Wednesday, June 03, 2015

Review: Rush by Eve Silver

Rush by Eve Silver
Miki Jones' carefully controlled life spins into chaos after she's run down in the street, left broken and bloody. She wakes up fully healed in a place called the lobby - pulled from her life, through time and space into some kind of game in which she and a team of other teens are sent on missions to eliminate the Drau, terrifying and beautiful alien creatures.

There are no practice runs, no training, and no way out. Every moment of the game is kill or be killed, and Miki has only the questionable guidance of Jackson Tate, the team's alluring and secretive leader. He evades her questions, holds himself aloof from the others, and claims it's every player for himself. But when he puts himself at risk to watch Miki's back, he leaves her both frustrated and fascinated. Jackson says the game isn't really a game, that what Miki and her new teammates do now determines their survival. And the survival of every other person on the planet. She laughs. He doesn't. And then the game takes a deadly and terrifying turn.

I wasn't really sure what to expect from this book going into it. I am not really a huge science fiction fan, nor do I normally find books about virtual reality appealing. And yet, I bought a copy of Rush and let it sit on my shelf for two years. Yesterday, on a whim, I decided to pick it up and give it a shot. While not the best written sci-fi out there, it was still enjoyable enough to finish and definitely leaves you wanting more. The second I finished it, I had to order book 2, because it leaves you with one hell of a cliffhanger!

The Good
Miki was easy to like, if not especially nuanced. It was easy to sympathize with her and understand her, and it was great that she was capable of taking care of herself. The premise of the book is intriguing, and I think that with more development, this series could be really amazing. Jackson, while an asshole at times, was my favorite character, and it was hard not to fall in love with him throughout the book.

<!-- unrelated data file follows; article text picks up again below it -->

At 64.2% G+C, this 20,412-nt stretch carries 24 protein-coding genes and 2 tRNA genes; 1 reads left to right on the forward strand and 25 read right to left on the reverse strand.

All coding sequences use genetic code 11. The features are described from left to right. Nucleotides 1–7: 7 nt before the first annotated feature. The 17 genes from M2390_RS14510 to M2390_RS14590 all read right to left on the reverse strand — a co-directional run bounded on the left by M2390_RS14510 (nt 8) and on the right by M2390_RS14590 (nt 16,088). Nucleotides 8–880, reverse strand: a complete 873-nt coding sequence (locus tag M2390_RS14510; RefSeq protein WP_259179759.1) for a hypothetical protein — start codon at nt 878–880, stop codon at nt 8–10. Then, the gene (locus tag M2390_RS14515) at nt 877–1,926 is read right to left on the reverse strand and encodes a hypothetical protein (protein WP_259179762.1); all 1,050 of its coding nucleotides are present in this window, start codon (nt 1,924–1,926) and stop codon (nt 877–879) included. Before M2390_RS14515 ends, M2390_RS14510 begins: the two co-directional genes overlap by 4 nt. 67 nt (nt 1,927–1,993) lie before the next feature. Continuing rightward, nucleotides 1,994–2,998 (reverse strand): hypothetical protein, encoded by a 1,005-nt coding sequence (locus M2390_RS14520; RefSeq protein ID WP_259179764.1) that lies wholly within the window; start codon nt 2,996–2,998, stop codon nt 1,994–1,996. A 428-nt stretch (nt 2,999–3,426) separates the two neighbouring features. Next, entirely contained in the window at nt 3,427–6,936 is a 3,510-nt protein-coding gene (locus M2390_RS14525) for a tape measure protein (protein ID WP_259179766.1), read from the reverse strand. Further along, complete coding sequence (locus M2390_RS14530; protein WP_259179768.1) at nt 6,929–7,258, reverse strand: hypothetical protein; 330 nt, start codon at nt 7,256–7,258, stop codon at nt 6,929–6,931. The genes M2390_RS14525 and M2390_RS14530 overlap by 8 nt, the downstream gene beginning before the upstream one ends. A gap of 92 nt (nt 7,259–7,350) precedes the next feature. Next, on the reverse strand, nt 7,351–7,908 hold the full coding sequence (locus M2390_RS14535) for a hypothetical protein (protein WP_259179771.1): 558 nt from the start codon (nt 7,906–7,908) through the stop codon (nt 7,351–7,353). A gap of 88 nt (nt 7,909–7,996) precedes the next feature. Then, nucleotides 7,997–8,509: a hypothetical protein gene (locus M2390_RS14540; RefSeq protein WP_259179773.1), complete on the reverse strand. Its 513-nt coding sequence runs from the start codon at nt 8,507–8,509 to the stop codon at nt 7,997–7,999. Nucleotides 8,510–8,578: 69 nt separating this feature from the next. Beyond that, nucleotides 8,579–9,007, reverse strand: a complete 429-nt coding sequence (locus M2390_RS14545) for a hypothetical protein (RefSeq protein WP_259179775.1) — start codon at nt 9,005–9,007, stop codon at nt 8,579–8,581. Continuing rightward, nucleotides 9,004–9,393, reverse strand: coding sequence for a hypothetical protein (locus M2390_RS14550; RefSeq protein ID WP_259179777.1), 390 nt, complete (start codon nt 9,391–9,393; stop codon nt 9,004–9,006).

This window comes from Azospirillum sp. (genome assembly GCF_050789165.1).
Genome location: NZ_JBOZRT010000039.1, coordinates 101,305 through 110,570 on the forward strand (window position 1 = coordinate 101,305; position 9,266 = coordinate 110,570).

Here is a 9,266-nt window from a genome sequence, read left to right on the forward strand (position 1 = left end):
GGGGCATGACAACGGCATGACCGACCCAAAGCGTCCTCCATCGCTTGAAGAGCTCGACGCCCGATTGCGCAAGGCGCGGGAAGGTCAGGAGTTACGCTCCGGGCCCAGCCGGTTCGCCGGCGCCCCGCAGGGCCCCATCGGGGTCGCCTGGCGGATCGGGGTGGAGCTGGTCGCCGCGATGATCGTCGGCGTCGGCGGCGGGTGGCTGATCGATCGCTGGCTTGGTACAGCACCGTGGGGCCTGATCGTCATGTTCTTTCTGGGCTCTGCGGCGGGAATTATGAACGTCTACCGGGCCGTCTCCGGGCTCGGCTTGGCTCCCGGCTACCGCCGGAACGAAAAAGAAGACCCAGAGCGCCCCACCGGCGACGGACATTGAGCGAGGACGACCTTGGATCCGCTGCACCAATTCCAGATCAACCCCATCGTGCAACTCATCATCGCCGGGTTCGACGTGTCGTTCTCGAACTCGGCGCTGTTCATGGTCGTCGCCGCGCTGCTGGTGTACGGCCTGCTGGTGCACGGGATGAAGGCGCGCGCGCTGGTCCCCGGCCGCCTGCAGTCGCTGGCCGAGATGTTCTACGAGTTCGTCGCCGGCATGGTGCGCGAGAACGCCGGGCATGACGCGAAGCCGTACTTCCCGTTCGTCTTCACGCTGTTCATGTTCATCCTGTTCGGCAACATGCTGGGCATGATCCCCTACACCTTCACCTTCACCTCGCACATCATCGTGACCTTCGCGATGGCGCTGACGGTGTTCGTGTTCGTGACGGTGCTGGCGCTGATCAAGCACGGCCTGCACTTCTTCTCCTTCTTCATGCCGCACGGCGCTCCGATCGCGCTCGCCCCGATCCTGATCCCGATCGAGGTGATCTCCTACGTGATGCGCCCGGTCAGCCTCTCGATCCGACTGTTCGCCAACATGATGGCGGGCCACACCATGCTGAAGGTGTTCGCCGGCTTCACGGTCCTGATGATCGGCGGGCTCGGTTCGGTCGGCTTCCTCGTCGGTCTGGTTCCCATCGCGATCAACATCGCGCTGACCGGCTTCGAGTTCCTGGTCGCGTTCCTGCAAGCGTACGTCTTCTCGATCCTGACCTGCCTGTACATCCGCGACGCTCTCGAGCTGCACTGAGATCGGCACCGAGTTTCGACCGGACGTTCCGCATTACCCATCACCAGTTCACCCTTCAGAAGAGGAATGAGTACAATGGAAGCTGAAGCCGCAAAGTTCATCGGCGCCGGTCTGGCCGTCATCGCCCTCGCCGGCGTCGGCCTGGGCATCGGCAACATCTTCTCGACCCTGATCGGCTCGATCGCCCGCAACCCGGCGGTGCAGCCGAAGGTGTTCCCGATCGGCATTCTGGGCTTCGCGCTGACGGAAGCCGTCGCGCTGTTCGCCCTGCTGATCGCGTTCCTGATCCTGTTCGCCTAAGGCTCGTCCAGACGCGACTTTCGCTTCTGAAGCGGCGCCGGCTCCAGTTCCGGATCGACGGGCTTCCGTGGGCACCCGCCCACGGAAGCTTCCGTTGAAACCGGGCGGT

The Bad
I could be more forgiving of the flaws in this book if it were a freshman writing attempt. Because, that is how the book feels as you are reading it, as if it were written by a newbie author is trying to figure out exactly how to flesh out a novel and her characters. The Insta-Love is strong with this book, that's for sure. Not only Insta-Love, but hints of a love triangle Insta-Love, unless I am totally off base there. It is irritating when the heroine is in a life or death situation and she can't help but think about how hunky our lead is, or how much she wants to kiss him. Luckily, it only happened a couple of times and it wasn't as blatant as some books I have read have been. Romance has its time and place (Good god, I can't believe that I just said that) and occasionally this book forgot that. Science Fiction is really tough to write. It requires A LOT of world building, something this book seriously lacks. Even when the author was describing things, it never felt like enough. Everything felt very amorphous and hard to picture. Action is also really difficult to write, you have to find that sweet spot of keeping your readers anxious about what might happen next while also giving us enough description to really understand what was going on. While reading the action scenes in Rush, I was teetering back and forth from being on the edge of my seat, to being really bored because it was just so hard to picture exactly what was happening. And maybe that's my problem, maybe I just couldn't connect with her world or her characters.

While I know it looks like I had a lot more to say that was bad about this book than was good, I really do think it was an enjoyable book! I could recommend it to casual fans of science-fiction, and even romance fans. While not the best of either genres, there is still a little gem of a story here worth exploring. Hopefully the next book, Push, will work out some of the kinks and be even better! The third and final book of the trilogy, Crash, comes out June 9, 2015.

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